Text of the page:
Outdoor gear maker Patagonia says it will sue Trump regime over ESA regulatory changes

 

Changes to regulations that implement the Endangered Species Act of 1973 will be challenged in court by one of the world’s most well-known outdoor equipment companies.

Patagonia Works announced on Oct. 31 that it would sue the Trump regime in sixty days on grounds that the new rules contravene the ESA itself.

“Rather than heed the alarm sounded by scientists around the world . . . the Trump Administration has promulgated amendments to regulations implementing the ESA that not only violate the plain language of the statute, but will make it more difficult to protect plant and animal species and their habitats,” the letter – called a Notice of Intent to Sue – declared.

The regulations at issue were finalized on Aug. 12, 2019.

According to Defenders of Wildlife, an environmental advocacy organization that focuses on biodiversity conservation policy, the new regulations will:

  • allow economic impacts of listing decisions to be considered by the U.S. Fish and Wildlife Service and the National Oceanic and Atmospheric Administration;
  • allow the killing of threatened species; encourage agencies to ignore long-term threats to the survival of species (including climate change),
  • create an obstacle to the designation of critical habitat for listed species; and
  • reduce the number of federal actions that require consultation with USFWS or NOAA.

Defenders of Wildlife, along with the environmental advocacy organizations Center for Biological Diversity, Sierra Club, Natural Resources Defense Council, National Parks Conservation Association, WildEarth Guardians, and the animal welfare organization Humane Society of the United States, filed suit to challenge the new ESA regulations on Aug. 21 in the U.S. District Court for the Northern District of California.

In addition, 17 states, the District of Columbia, and the city of New York challenged the new regulations in the same court on Sept. 25, 2019.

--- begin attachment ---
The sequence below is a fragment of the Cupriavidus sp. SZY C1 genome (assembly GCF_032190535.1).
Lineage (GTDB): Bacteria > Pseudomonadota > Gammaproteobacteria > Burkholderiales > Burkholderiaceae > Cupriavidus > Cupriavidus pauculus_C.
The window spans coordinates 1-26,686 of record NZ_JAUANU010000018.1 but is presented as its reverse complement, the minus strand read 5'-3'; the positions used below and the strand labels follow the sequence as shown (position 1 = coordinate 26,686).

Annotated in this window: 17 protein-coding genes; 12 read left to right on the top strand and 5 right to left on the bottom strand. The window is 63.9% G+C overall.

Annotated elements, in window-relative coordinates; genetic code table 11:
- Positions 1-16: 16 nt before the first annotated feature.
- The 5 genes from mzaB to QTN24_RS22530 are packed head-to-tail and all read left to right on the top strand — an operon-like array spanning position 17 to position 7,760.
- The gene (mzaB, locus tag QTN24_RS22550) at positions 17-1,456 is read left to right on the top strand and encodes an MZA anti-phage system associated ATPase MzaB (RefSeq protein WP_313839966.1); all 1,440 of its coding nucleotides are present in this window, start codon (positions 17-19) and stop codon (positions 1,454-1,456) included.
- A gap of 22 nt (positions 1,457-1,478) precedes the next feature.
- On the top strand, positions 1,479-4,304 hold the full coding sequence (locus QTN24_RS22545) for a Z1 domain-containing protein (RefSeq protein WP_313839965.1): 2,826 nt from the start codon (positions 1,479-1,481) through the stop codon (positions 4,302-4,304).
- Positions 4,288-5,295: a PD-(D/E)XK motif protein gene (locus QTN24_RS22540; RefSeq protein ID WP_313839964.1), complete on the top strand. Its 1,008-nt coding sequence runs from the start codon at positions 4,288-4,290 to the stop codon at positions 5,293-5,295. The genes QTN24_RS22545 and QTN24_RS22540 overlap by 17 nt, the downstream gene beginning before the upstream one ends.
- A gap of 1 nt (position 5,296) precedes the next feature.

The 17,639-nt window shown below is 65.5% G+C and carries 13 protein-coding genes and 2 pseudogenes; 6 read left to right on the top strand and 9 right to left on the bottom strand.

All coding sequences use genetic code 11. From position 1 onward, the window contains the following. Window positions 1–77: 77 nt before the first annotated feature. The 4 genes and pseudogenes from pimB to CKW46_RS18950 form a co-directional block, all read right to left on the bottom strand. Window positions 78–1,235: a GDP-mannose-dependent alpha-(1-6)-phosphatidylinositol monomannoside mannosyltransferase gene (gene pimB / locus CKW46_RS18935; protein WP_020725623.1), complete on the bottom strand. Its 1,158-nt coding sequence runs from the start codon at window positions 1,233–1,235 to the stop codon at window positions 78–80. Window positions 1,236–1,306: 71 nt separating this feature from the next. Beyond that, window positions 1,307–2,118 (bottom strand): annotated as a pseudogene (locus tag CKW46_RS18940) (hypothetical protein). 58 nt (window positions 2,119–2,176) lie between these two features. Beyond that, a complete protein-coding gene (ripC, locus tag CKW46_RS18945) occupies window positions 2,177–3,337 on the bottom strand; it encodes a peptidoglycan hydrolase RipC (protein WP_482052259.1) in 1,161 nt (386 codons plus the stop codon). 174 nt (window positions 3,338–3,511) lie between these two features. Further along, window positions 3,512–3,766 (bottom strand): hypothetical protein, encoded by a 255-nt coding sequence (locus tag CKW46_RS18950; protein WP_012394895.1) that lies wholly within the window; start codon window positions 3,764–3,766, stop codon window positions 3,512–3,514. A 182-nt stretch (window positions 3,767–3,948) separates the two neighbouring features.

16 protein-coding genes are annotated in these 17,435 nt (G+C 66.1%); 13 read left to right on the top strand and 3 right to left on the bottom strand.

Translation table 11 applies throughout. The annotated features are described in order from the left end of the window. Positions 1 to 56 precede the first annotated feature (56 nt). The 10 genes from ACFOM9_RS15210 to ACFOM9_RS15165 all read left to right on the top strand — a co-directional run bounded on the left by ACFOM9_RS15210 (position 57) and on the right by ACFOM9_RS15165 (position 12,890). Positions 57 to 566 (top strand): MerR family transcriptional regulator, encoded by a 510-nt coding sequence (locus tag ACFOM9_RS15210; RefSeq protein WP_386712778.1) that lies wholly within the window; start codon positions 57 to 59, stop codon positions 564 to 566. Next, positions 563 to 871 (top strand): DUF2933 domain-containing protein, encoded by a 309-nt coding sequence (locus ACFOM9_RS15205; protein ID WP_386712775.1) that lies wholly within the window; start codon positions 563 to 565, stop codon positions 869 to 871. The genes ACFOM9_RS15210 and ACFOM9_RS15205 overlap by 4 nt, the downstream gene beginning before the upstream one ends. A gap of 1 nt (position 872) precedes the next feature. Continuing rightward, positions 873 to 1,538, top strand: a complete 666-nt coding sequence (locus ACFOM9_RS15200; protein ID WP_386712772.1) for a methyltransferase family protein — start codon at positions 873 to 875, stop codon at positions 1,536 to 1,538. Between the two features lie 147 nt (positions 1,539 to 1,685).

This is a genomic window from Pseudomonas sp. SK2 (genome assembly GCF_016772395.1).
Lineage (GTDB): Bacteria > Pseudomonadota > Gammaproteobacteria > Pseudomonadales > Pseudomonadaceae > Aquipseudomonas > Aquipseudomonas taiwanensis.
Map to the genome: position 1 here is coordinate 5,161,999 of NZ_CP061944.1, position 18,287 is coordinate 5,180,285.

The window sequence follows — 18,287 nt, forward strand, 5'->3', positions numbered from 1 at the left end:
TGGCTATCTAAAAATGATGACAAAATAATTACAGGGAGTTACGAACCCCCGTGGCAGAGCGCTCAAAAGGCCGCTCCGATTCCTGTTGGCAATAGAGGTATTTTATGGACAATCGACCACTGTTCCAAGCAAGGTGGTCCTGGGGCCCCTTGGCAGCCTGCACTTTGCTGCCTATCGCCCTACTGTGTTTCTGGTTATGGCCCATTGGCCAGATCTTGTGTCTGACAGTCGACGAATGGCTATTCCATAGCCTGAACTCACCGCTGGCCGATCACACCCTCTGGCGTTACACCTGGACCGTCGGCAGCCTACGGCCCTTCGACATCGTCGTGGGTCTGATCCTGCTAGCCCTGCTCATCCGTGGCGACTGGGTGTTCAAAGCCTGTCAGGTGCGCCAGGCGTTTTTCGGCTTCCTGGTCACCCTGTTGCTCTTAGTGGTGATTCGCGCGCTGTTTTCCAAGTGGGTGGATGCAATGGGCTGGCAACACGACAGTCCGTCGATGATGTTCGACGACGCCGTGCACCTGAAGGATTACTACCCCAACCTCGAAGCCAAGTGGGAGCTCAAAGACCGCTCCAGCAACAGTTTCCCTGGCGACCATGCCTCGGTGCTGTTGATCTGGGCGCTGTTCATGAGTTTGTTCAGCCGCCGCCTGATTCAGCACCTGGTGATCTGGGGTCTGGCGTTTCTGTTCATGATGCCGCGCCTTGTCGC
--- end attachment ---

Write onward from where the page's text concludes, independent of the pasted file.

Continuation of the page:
A July 2018 poll conducted by Ohio State University showed that about 80 percent of Americans support the goals of the ESA.

 

 

New study casts doubt on effectiveness of nature preserves in Latin America

A new study indicates that protection of nature preserves may not be enough to conserve ecosystems.

Researchers studied all preserves that are larger than 500 hectares and that were designated or known before 2004. They concluded that more than 1 million hectares of reserves in 19 nations of Central and South America were degraded during a five-year period:  

In Latin America, the rate of land and forest degradation inside protected areas more than doubled from 2004 to 2009, increasing from 0.04% to 0.10% per year. This is a small fraction but of a large number. Thus, in 2004 there were 81,975 hectares of land and forest degradation inside protected areas in Latin America, while in 2009, there were 247,056 hectares—an increase of approximately 165,000 hectares. Assuming each land and forest degradation event was unique (i.e., no change, regrowth and change again during the six years) and considering only the negative changes in land cover, the 2004–2009 land and forest degradation in our protected area data set was 1,097,618 hectares—an area the size of Jamaica.

French Guiana and Guatemala experienced the most loss of natural characteristics in the studied preserves. Costa Rica, Mexico, Argentina, and Nicaragua suffered the least damage.